How was the NCI Strategic Plan developed?
The community's feedback was essential. Their ideas came from a number of priority-setting efforts, including Progress Review Groups, think tanks in cancer biology, NCI Listens and Learns, and review of the Nation's Investment in Cancer Research.
Why is the strategic plan necessary?
The success of the plan will depend on several things. For example, we must integrate all of our research efforts. What we learn in the clinic not only must be translated into new or better treatments, but must also inform the next generation of discovery and development. We also must leverage our resources. We must forge more partnerships, establish more collaborations, and look for synergies in public and private research efforts.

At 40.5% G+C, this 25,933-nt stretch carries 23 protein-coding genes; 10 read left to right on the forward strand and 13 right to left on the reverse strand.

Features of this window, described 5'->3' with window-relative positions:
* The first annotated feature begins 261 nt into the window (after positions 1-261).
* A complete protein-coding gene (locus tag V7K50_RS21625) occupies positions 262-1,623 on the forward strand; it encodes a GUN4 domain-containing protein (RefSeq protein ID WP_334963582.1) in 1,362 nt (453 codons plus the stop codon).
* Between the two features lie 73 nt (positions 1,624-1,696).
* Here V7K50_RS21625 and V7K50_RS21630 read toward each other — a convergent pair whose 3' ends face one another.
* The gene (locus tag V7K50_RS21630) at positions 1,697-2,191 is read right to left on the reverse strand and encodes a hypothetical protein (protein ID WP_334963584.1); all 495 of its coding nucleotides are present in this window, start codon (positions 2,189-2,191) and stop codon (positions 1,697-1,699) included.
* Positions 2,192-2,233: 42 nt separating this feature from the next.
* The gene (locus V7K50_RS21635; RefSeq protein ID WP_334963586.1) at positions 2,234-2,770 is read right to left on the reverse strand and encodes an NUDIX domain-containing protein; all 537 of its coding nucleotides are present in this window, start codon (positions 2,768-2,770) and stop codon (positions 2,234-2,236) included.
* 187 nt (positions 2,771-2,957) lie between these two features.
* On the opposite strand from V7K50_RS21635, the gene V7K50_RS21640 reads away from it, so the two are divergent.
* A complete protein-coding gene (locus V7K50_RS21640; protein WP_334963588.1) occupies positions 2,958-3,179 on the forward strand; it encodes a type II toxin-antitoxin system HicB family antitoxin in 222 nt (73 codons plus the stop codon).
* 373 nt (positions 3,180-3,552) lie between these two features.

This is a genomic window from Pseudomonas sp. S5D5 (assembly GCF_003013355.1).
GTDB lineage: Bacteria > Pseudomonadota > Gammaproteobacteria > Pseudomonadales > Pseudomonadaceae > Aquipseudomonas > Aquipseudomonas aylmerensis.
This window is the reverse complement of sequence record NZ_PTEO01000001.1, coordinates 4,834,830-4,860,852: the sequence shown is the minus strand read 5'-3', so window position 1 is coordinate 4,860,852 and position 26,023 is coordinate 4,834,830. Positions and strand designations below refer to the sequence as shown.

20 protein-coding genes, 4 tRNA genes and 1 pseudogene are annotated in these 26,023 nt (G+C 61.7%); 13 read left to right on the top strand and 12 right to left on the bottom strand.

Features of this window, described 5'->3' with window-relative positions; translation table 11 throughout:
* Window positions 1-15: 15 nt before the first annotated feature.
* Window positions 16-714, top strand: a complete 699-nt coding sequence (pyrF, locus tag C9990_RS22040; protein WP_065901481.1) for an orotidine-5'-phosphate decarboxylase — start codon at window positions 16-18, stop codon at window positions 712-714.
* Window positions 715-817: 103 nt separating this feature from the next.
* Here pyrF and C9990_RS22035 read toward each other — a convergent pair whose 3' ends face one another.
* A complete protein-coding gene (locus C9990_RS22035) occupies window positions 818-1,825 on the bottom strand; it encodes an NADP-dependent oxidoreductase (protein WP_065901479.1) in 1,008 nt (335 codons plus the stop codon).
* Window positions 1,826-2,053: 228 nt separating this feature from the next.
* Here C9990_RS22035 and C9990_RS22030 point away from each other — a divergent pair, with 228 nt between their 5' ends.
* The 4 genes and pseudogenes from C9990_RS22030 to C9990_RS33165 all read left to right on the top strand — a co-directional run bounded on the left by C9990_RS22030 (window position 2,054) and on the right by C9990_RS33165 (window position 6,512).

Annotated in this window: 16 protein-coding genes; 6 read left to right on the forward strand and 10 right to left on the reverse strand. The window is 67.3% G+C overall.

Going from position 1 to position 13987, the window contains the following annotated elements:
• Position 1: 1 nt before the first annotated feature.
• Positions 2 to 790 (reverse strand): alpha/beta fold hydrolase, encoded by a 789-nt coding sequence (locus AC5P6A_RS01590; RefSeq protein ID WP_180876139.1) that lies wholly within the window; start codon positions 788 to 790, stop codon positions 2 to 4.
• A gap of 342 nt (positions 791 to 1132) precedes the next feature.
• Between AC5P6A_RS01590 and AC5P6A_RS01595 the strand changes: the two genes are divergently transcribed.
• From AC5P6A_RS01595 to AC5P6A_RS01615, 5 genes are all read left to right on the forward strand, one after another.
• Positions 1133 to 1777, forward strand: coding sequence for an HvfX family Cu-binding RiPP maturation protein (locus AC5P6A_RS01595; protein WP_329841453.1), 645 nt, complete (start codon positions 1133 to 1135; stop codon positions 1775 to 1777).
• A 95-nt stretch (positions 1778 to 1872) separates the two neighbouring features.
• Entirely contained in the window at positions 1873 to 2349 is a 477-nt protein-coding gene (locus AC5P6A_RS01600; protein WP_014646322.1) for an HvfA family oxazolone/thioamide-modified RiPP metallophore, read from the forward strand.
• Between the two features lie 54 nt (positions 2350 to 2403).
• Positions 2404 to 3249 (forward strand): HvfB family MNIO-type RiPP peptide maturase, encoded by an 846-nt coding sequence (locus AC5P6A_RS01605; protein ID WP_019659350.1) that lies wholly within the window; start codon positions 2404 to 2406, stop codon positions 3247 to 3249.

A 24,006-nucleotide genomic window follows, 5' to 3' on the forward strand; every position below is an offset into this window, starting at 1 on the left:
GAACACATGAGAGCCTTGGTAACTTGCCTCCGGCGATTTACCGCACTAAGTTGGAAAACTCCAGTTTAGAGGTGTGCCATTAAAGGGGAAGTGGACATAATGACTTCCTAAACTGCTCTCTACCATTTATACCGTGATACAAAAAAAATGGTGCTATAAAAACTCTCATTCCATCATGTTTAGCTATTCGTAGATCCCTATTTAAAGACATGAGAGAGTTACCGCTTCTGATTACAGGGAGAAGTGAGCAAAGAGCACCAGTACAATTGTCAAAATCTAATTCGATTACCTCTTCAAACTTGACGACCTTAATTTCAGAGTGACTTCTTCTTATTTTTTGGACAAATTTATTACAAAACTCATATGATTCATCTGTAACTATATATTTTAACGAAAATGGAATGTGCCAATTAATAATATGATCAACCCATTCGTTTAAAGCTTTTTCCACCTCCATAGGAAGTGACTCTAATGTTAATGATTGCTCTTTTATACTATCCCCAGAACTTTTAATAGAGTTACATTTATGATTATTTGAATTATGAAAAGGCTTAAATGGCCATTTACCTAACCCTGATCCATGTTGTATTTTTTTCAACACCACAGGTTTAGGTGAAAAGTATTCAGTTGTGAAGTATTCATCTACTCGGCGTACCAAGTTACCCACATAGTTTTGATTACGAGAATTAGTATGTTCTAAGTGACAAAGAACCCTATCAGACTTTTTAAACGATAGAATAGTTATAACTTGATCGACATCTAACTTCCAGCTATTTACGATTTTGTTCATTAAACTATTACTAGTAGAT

How will the strategic plan affect how NCI operates?
It's already had an impact. The process of developing the strategic plan influenced the creation of an "enterprise fund" of dollars redeployed from the divisions' budgets. That fund will be used to support research projects that cut across all divisions and centers. It also led to the development of the Integration Implementation, or I2, teams, of which there are three so far: advanced imaging, bioinformatics, and lung cancer.
A final point to emphasize is that the strategic plan is a guide. We understand that circumstances change: Opportunities present themselves, research provides new insights that alter how we think about things like diagnosis or treatment. We are committed to being flexible, to taking advantage of opportunities, and to working with the entire cancer research community to achieve 2015.